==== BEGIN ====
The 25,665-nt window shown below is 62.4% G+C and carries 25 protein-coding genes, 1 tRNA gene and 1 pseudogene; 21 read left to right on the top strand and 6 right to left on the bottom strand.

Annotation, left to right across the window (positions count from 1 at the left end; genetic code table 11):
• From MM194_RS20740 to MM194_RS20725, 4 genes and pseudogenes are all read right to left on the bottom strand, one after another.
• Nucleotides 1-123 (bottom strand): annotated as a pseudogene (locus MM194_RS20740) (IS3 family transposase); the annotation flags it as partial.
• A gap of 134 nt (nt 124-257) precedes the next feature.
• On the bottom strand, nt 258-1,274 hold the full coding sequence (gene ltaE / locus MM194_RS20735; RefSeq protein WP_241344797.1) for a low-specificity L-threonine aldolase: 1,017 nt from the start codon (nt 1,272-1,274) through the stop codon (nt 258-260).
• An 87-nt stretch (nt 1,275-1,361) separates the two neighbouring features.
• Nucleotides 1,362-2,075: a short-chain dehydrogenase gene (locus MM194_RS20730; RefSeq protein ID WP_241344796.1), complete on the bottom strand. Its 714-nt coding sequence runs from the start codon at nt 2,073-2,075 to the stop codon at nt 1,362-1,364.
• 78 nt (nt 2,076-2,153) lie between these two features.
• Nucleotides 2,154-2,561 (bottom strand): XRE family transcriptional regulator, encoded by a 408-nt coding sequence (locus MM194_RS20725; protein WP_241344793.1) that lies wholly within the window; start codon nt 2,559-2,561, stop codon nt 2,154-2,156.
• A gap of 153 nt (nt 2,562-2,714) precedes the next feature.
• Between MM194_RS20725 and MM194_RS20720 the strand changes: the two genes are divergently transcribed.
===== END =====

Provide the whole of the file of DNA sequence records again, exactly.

The 25,665-nt window shown below is 62.4% G+C and carries 25 protein-coding genes, 1 tRNA gene and 1 pseudogene; 21 read left to right on the top strand and 6 right to left on the bottom strand.

Annotation, left to right across the window (positions count from 1 at the left end; genetic code table 11):
• From MM194_RS20740 to MM194_RS20725, 4 genes and pseudogenes are all read right to left on the bottom strand, one after another.
• Nucleotides 1-123 (bottom strand): annotated as a pseudogene (locus MM194_RS20740) (IS3 family transposase); the annotation flags it as partial.
• A gap of 134 nt (nt 124-257) precedes the next feature.
• On the bottom strand, nt 258-1,274 hold the full coding sequence (gene ltaE / locus MM194_RS20735; RefSeq protein WP_241344797.1) for a low-specificity L-threonine aldolase: 1,017 nt from the start codon (nt 1,272-1,274) through the stop codon (nt 258-260).
• An 87-nt stretch (nt 1,275-1,361) separates the two neighbouring features.
• Nucleotides 1,362-2,075: a short-chain dehydrogenase gene (locus MM194_RS20730; RefSeq protein ID WP_241344796.1), complete on the bottom strand. Its 714-nt coding sequence runs from the start codon at nt 2,073-2,075 to the stop codon at nt 1,362-1,364.
• 78 nt (nt 2,076-2,153) lie between these two features.
• Nucleotides 2,154-2,561 (bottom strand): XRE family transcriptional regulator, encoded by a 408-nt coding sequence (locus MM194_RS20725; protein WP_241344793.1) that lies wholly within the window; start codon nt 2,559-2,561, stop codon nt 2,154-2,156.
• A gap of 153 nt (nt 2,562-2,714) precedes the next feature.
• Between MM194_RS20725 and MM194_RS20720 the strand changes: the two genes are divergently transcribed.